Making predictions is fun. It satisfies something deep for many people to speculate about the significance of certain actions, the hidden goals and values of different people, and often, the future itself.
Usually, these predictions are plausible – after all, making completely wild and indefensible predictions is usually a pretty boring activity. The thrill of making predictions comes from the feeling that you’re discovering something – that you might be ahead of the curve on realizing some new important truth.
But plausibility is not probability.
Plausibility does not require probability.
Indeed, plausibility doesn’t even necessarily correlate to probability.
The difference between these two terms comes from the fact that the human brain is terrible at intuitive math. We develop feelings about likelihood based on built-in heuristics and gut feelings, not Bayesian statistics. What this means is that plausibility has to do not with whether or not the prediction is good, but on how the listener feels about it. More concretely:
Plausibility comes from your ability to make a person nod and say “hmm, that seems like it could happen.”
Probability comes from your ability to make testable predictions which later are revealed to have been right.
Now, when you think of a prediction, it’s easy to ask yourself whether or not the statistics of your theory are sound – but of course, it’s hard to actually assess that clearly. I see this all the time – and I myself fall victim to it as often as not – but one of the most poignant places I see people confuse these ideas is when making predictions about the future of technology. Questions of the form “what will AI be able to achieve in 5 years”, “what’s the technology we should be most excited about or scared of”, etc, all fundamentally share this problem – they’re fun to ask, fun to speculate about, but for obvious reasons extremely difficult to give a principled answer to.
Now, I don’t want to come of as saying it’s bad for people to speculate like this. It’s fun, and often it’s also educational, inspiring people to think and learn more deeply about something than they might otherwise have done so. But I do have concerns when people start looking at so-called expert predictions as guidance for policy or concerns about what’s going to happen.
The predictions which make the rounds on social media, which are the most likely for you to come across, are the most powerful stories. The ones with emotional weight to them. The ones that strike listeners as inherently plausible, and dramatic besides.
But plausibility is not probability, and I think we all benefit by building a bit of a resistance to over-indexing on these kinds of stories.
Some other things I try to keep in mind when assessing predictions:
- Remember where the kernel of the idea is coming from. For instance, consider “are we going to be attacked by a swarm of killer humanoid robots?” Where is this idea coming from? We barely have humanoid robots which can open doors in real life, much less pose a threat to an adult human. Nor would any entity – human or otherwise – set on destroying humanity find that human-shaped robots were an efficient choice to do so. This idea is purely from science fiction stories, which were optimized, as mentioned above, to be entertaining while maintaining plausibility, but which typically (with a few exceptions) discard probability. Even if the described scenario sounds bad, the fact that it’s coming from fiction rather than probability means that there are almost certainly more likely things which better deserve our attention.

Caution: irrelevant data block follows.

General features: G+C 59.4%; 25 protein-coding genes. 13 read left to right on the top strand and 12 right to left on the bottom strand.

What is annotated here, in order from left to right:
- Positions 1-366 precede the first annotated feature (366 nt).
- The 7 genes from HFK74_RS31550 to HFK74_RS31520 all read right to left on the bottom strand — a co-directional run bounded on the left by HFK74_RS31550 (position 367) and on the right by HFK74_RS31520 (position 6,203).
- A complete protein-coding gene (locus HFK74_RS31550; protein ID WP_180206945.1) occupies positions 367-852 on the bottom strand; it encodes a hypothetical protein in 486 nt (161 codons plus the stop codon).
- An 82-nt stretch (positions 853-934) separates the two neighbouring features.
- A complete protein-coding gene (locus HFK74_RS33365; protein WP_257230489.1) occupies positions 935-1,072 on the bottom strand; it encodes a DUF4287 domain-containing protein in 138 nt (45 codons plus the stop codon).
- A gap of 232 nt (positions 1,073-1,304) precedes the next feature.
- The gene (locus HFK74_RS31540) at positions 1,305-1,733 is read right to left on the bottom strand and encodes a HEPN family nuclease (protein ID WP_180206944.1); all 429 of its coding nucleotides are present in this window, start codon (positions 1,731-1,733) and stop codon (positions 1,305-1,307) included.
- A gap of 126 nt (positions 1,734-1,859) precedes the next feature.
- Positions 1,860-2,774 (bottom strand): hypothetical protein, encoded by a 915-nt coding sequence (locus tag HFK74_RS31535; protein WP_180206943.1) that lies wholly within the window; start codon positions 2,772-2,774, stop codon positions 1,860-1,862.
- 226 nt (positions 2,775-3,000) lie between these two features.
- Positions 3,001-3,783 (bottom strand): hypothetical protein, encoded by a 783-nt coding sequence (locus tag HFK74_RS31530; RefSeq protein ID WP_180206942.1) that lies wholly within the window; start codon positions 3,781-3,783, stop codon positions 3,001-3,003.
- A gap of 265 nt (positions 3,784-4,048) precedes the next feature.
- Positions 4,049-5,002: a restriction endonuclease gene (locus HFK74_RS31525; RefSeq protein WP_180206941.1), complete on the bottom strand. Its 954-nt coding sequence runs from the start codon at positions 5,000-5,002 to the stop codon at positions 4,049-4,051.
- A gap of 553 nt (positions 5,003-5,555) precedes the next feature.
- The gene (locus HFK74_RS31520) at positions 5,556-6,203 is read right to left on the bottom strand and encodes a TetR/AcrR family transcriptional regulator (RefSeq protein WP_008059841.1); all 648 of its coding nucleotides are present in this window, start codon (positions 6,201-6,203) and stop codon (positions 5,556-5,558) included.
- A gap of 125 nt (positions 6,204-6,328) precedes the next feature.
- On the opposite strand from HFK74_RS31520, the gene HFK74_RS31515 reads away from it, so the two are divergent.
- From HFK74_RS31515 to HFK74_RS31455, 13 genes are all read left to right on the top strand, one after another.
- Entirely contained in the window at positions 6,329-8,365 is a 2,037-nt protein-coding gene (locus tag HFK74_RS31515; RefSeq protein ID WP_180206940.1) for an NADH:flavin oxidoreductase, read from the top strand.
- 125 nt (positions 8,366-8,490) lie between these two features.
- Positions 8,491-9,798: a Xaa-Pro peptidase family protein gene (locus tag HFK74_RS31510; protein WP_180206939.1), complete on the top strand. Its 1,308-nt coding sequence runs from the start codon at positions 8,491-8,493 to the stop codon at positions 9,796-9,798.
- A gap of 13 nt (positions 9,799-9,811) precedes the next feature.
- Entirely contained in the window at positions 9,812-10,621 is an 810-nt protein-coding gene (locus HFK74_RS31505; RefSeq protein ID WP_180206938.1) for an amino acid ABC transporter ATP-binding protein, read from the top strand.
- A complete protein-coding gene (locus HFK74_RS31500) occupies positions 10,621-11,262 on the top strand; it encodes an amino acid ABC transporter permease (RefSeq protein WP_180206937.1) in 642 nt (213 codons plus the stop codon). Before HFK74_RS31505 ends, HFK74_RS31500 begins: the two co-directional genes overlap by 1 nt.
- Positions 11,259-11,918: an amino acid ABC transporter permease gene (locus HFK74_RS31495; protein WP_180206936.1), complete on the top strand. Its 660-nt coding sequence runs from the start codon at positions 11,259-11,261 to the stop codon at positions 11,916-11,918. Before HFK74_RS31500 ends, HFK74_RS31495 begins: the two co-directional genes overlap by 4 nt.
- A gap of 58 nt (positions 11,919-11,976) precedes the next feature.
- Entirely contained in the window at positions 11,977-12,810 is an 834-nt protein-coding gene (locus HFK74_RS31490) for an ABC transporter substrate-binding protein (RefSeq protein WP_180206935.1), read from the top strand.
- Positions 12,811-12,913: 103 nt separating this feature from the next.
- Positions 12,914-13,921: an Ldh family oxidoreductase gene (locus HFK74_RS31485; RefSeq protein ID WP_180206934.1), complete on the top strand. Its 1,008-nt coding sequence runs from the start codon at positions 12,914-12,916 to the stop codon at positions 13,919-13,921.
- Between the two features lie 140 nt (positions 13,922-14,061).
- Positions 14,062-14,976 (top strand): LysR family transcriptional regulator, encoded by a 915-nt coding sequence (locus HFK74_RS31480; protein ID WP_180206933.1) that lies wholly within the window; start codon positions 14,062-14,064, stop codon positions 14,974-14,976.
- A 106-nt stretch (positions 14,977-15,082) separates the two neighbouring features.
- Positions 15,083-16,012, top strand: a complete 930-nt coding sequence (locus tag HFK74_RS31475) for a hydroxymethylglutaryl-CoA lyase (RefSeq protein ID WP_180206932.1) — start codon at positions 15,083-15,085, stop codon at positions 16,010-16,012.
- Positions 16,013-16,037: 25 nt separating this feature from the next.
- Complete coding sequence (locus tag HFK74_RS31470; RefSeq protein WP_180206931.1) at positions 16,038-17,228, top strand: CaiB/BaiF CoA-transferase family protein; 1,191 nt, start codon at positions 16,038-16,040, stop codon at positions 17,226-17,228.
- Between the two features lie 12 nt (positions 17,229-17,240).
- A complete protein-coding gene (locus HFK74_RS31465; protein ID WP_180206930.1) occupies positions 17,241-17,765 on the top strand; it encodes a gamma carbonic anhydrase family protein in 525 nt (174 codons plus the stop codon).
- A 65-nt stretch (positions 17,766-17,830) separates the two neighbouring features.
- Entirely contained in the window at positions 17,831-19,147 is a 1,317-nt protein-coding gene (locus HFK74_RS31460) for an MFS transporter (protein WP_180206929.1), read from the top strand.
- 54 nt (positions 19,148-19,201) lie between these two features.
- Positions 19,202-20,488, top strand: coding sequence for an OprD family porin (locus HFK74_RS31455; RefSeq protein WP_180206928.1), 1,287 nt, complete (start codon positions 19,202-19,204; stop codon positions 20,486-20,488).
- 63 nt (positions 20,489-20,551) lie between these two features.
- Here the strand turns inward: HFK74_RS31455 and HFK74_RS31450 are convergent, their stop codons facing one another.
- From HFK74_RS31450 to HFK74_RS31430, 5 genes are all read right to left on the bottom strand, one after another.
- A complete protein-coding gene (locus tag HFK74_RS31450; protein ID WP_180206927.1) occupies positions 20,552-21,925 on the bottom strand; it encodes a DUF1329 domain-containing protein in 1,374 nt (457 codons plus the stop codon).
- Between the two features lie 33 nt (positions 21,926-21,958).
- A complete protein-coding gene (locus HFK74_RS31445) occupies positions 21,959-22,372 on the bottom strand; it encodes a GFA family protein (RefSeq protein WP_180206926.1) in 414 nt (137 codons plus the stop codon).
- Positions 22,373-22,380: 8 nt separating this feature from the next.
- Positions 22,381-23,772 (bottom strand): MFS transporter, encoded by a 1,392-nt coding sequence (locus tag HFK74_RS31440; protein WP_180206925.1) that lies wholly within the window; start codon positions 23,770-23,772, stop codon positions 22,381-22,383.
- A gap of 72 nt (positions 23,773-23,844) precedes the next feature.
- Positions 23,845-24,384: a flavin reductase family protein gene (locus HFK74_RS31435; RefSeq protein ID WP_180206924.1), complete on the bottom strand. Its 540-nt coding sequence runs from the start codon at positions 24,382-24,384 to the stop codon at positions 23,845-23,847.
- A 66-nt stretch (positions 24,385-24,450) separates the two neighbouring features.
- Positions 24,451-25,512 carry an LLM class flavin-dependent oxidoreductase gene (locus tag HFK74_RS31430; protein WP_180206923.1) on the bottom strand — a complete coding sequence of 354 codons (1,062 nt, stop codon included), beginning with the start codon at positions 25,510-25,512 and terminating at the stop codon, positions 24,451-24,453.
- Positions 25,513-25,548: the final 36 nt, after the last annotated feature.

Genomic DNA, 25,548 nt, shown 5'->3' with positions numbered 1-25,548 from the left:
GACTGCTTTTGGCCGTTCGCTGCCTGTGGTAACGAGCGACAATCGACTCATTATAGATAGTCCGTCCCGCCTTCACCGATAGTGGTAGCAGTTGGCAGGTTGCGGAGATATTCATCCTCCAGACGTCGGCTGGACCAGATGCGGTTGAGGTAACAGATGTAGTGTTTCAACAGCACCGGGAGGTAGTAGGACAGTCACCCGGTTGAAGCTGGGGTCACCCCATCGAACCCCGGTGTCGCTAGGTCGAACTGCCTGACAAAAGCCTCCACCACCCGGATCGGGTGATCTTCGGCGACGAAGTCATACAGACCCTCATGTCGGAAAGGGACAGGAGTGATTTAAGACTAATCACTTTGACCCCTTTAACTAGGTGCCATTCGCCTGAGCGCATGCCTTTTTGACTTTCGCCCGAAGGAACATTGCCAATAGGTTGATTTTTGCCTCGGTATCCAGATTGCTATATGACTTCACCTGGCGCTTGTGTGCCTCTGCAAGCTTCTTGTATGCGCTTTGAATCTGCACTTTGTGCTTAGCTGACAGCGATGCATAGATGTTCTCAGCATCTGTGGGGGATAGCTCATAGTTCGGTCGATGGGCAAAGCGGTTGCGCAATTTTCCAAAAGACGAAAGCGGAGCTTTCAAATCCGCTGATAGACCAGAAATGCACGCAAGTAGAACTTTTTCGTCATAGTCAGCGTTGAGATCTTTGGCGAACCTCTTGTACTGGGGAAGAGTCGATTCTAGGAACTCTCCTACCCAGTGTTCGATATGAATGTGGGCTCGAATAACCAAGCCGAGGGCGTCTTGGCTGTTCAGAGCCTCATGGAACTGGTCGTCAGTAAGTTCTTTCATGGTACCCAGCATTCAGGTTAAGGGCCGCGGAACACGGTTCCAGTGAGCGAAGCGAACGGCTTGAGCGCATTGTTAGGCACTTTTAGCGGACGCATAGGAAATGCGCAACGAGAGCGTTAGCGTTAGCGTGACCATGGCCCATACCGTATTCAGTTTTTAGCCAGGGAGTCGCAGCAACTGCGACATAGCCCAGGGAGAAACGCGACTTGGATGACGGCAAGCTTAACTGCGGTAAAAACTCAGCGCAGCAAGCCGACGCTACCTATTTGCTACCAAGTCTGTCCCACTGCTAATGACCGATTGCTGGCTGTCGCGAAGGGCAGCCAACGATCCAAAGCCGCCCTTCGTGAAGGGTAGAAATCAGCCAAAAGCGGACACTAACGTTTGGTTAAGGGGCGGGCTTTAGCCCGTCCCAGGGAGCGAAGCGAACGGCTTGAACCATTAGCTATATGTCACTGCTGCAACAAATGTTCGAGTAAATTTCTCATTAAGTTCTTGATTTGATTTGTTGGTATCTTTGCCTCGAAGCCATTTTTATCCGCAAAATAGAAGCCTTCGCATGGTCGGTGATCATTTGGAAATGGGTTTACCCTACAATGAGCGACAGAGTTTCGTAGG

- Beware predictions which are costless to make! I knew someone in high school who prided themselves on seeing every relationship coming from months away. Their secret? They made loud, public predictions that a relationship would form every single time any man and woman – or sometimes two people of the same gender – interacted with each other more than the norm. They weren’t seeing anything others weren’t, and relying on their predictions wouldn’t help you get ahead – they were simply taking the shotgun approach and hoping to milk the times they were right. You may not be able to see all the failed predictions, but if you see a trend of predictions which were easy, and which required neither work nor reputational risk, you should be able to guess that they are also less likely to be statistically reasoned.
- Last and most importantly, assess the idea itself! This far and away supersedes everything else I’ve said – in the end of the day, what actually matters is the quality of the prediction. The points I’ve made above are tools to help parse through a large number of predictions to find those most likely to be valuable – but nothing I’ve said should be taken as an argument to dismiss a prediction you don’t like based on where it came from! (And, to invert it, no matter the pedigree of someone making a bold prediction, you always need to assess the merit of what they’re saying, not merely assume they must be right!) The only true merit of a prediction is whether or not it actually holds up – no cause or vision is aided by preferring predictions which are more pleasant but don’t actually help us prepare for the future.